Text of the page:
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Retinning and care of copperware

 

I am a homemaker that has several pieces of old and new copper cookware. I want to know if I can "retin" my own copperware? Is it dangerous to cook in worn tin-lined copperware? Also, what about food contact in unlined copperware? What's the best way to care and polish, using commercial or home made products?

Thank You,

Melaney Mattson
- Capistrano Beach, California


 

Yes Melaney it is dangerous to cook in pots with exposed copper you will get copper poisoning. That is why it is plated in the first place. Second, you can do this yourself but it's a little dangerous ( extreme heat, smoke fumes). Third, take care of them as you would a Teflon surface. Do not clean with steel wool.

Chris Jenkins
- Mississauga, Ontario, Canada


 

If you are not cooking acid food and the copper is not oxidized, some experts say that you can still use your copperware, but with care. How do I myself retin the pot?

Caesar
- Switzerland

Tinned Copper Pot


Hi, Melaney; hi, Caesar.

letter 25553 explains how to do historical re-tinning in pretty deep detail. In the end, you may decide that you don't want to re-tin your own based on the messiness of the operation, and the fact that experience is a great teacher and you can gain only so much experience doing a few pieces of your own. But there is nothing high tech about it, and you can do it yourself if you wish. Good luck

Regards,

pic of Ted Mooney Teds signature
Ted Mooney, P.E. RET
finishing.com
Pine Beach, New Jersey

Tin Ingot

Water-soluble tinning flux


 

It is not true that cooking in untinned (unlined) copper pots is dangerous. Unlined copper pots are used to make jam, cook vegetables and melt sugar. The only danger is when an unlined copper pot is left to sit wet and it oxidizes. The oxidation (vert de gris) can be mildly caustic. But if you see green oxidation on a copper pot, scrub the pot, wash it and use it. Of course retinning a copper pot that shows some copper is the best way to go. But that's another story.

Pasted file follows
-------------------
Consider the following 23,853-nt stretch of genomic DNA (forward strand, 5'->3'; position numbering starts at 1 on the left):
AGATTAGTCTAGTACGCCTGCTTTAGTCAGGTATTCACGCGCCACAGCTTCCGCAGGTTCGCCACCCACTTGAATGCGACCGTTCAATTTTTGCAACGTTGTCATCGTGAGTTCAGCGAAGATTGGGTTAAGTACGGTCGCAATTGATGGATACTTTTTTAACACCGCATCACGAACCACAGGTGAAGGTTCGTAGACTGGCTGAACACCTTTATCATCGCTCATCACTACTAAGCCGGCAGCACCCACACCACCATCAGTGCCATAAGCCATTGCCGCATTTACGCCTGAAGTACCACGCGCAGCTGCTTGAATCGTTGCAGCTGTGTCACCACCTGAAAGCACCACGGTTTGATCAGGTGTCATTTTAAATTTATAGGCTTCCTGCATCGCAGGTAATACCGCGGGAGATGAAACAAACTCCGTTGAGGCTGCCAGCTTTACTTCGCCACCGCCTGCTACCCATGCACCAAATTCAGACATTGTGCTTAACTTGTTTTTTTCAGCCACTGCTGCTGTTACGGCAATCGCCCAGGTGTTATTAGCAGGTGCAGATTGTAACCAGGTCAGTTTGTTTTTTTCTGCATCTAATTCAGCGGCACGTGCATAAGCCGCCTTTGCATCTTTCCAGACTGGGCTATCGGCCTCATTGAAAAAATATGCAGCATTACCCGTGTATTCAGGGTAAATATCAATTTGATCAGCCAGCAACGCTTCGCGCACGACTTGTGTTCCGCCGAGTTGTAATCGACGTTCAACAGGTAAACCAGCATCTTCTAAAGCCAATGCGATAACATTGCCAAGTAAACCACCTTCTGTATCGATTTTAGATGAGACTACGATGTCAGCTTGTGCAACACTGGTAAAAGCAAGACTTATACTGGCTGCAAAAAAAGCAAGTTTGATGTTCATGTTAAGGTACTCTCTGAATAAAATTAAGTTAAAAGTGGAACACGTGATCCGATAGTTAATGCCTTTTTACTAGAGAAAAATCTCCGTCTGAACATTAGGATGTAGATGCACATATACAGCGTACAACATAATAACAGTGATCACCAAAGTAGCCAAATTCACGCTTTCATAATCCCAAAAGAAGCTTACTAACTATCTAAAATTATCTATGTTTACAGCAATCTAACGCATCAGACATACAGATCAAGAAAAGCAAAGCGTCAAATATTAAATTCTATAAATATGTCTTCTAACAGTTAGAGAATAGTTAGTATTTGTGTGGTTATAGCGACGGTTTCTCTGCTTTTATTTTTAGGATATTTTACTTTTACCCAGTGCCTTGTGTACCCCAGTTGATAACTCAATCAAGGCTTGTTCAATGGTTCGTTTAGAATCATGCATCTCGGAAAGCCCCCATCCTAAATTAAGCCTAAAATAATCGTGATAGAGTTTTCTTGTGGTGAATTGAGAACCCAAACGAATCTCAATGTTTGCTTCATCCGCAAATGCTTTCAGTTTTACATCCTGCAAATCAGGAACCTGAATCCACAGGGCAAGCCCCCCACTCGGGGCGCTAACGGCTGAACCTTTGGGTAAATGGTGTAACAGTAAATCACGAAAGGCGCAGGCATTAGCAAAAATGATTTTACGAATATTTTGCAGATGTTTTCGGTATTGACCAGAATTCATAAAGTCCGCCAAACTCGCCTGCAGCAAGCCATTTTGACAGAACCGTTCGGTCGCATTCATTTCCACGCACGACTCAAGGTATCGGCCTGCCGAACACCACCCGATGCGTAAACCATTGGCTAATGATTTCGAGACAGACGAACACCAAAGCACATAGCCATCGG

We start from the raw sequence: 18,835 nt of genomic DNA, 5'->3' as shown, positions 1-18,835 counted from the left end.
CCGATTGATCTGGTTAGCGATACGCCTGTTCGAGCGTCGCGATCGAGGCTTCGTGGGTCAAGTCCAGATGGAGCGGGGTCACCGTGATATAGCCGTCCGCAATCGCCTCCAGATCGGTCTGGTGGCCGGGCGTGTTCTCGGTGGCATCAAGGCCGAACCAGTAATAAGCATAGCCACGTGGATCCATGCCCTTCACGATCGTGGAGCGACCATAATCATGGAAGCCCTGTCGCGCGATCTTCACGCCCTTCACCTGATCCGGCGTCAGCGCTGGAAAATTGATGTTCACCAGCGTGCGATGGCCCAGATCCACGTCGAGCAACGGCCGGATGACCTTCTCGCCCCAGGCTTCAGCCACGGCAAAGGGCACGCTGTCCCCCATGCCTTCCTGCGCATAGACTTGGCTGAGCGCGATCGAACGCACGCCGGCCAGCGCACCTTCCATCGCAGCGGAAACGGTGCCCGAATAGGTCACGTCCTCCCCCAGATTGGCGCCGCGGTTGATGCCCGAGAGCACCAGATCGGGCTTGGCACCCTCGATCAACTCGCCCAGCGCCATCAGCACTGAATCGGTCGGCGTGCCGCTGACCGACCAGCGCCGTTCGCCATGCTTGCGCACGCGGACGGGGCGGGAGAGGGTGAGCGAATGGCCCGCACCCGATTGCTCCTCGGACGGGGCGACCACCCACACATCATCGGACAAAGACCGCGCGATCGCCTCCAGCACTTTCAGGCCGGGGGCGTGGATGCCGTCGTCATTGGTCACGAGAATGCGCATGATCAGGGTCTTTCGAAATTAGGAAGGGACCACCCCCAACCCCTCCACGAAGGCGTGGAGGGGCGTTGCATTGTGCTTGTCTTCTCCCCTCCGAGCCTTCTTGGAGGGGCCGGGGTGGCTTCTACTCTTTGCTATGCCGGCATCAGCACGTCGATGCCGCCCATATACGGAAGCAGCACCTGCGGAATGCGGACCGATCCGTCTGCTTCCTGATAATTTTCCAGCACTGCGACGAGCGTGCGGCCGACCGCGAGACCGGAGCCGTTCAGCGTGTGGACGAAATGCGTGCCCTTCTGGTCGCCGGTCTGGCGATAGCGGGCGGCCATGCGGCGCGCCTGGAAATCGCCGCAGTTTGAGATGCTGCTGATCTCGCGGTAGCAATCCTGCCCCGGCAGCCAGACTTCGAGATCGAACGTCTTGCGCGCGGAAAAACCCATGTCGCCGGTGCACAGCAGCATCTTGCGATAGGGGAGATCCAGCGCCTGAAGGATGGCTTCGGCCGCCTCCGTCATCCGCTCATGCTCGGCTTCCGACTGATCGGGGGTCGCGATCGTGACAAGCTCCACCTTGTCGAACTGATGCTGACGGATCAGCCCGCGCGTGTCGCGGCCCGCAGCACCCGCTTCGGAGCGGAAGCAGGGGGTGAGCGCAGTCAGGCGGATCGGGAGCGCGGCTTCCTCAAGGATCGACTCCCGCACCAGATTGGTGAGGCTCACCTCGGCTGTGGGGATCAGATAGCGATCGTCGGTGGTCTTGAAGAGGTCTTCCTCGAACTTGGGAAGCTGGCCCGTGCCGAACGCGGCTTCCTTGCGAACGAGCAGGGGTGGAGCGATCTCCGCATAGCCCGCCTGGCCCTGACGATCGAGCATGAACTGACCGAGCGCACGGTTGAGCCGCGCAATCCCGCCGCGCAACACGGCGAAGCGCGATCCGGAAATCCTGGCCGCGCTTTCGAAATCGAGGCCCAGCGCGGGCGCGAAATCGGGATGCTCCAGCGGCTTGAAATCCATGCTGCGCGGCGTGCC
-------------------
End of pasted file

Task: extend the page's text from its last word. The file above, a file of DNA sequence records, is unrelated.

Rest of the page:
DON O. COULON
- SAN DIEGO, CALIFORNIA


 

As a former San Diego resident, I recognize Don Coulon as the former owner of my favorite restaurant, The Belgian Lion. Mr. Coulon also is the former owner of a wonderful kitchen supply store of the same name (where his daughter sold me my first copper pans.) Mr. Coulon does know copper. I know that he used to re-tin the copper pans he used in his restaurant. Maybe he would be willing to explain the process.

Ken Wilson
- Washington, DC


March 11, 2008

Copper teakettle, is tinning even needed for boiling water? My name is Rhapsodie, I am buying my first copper cookware, and would appreciate some useful information.An item that was purchased is an antique copper teakettle to be used on my wood stove for boiling water. It is not lined and the water to be used is hard (iron, gas, and other minerals), is it safe to use the kettle in this way?

Rhapsodie McClintick
- Belfast, New York


June 30, 2008

Hi, Rhapsodie. Some readers has already expressed their opinion on this. My own leaning is towards Paraselcus, who tells us the difference between a medicine and a poison lies in the dosage. Since most of your water pipes are probably copper, the potential additional amount of copper that would be dissolved in the water by boiling it in a copper teakettle is probably quite marginal.

Regards,

pic of Ted Mooney Teds signature
Ted Mooney, P.E. RET
finishing.com
Pine Beach, New Jersey
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